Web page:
Jiangyong Nüshu is essentially premised on the simplification and stylization of standard Chinese characters. The women who created it chose one character to stand for one sound in their language (in contrast to standard Sinographic writing, where one sound may be represented by dozens or scores of discrete characters. In this way, the memory load on the users of the script was much reduced.
In addition, Nüshu adheres to the principle of what I call “rhomboidization”, whereby the square shapes of Sinographs are tilted diagonally.
V. Krishna and Narasimhamurthy, KaGaPa’s proprietor, spoke passionately about Kannada literature and digitisation projects in the quaint little office room, surrounded by stacks of old Kannada books and literature. It was the perfect setting. Then, the extremely soft-spoken and mild-mannered V. Krishna fired up a computer and showed us his lifelong side project, his Kannada-English dictionary. Researched and written over a period of more than 40 years, 150,000+ Kannada words and 240,000+ English definitions, all neatly typed up in a Word document, complete with parts of speech tags and phonetic notations with diacritics for Kannada words.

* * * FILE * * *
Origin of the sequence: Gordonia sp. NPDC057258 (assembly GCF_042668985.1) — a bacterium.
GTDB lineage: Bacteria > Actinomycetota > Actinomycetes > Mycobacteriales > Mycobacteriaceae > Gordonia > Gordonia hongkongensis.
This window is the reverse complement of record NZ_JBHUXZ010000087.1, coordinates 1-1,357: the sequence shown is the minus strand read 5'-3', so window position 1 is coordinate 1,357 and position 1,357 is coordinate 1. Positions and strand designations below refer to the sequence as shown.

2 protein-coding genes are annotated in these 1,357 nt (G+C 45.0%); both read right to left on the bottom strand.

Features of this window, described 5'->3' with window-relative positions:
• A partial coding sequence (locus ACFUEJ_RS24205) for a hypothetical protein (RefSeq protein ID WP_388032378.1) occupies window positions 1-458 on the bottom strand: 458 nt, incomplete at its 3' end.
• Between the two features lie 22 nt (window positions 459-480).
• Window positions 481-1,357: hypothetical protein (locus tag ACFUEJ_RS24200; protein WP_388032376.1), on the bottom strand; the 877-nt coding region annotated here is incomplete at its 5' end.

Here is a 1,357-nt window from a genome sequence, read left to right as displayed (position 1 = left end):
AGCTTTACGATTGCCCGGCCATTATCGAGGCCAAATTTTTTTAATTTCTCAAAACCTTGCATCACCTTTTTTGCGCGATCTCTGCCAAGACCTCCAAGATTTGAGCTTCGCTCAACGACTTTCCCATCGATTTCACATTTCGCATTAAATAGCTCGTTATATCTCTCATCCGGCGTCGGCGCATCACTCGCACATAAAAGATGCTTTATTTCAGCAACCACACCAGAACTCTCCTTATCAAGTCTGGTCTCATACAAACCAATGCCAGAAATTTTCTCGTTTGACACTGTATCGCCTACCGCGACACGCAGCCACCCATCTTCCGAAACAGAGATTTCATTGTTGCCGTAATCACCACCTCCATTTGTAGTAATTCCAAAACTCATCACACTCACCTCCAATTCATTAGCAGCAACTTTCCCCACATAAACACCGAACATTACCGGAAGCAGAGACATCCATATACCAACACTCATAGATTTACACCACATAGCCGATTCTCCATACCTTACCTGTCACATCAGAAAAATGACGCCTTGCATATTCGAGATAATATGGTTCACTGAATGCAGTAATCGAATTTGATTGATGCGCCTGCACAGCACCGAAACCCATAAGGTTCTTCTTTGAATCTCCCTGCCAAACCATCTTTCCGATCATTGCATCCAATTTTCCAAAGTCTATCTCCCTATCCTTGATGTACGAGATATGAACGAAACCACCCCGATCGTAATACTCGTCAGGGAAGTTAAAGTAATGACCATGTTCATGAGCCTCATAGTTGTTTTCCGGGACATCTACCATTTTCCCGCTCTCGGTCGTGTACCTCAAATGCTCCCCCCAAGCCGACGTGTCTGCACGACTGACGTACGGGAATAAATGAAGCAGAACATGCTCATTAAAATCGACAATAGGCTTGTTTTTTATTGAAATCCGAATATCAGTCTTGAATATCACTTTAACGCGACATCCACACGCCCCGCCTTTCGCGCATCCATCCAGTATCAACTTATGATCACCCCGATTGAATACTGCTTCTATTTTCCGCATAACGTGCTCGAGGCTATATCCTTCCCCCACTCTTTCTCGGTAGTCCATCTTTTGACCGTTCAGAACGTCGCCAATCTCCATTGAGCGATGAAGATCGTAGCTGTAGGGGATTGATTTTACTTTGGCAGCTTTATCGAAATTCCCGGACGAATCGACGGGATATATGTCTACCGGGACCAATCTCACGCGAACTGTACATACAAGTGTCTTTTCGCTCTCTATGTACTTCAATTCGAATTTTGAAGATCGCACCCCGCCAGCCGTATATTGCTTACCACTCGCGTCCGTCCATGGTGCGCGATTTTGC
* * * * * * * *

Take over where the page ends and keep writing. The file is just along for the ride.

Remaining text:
To begin with, White reminds us, the original Americans always pronounced r, as the British did in colonial times. Only in the late 18th century did the British stop pronouncing r after a vowel. Not surprisingly, the colonists who remained in the big East Coast seaports and had regular contact with London adopted the new British pronunciation. But those who settled inland retained the old r and never lost it.
Vowels are separated into low, rising, and high categories, which are presumably the only tonal delineations in Igbo. The notable absence of a corresponding “falling” tone, I first thought, creates problems for adapting the script to a language like Yorùbá, where, for example, the ọ̀ in Báyọ̀ carries a “falling” rather than a “low” tone when the sound is properly rendered. But on a second look, I find that what is meant as “rising” here is actually the same as a “mid” tone in Yorùbá.
I was vaguely aware that the French language is basically policed by the Académie Française, but I’d never seen this statistic that really shows how small the base French vocabulary is. Aptly enough I saw it in this article about the French propensity to say… no.
there are 500,000 words in the English language, but only 70,000 in French
— The Culture Map by Erin Meyer via BBC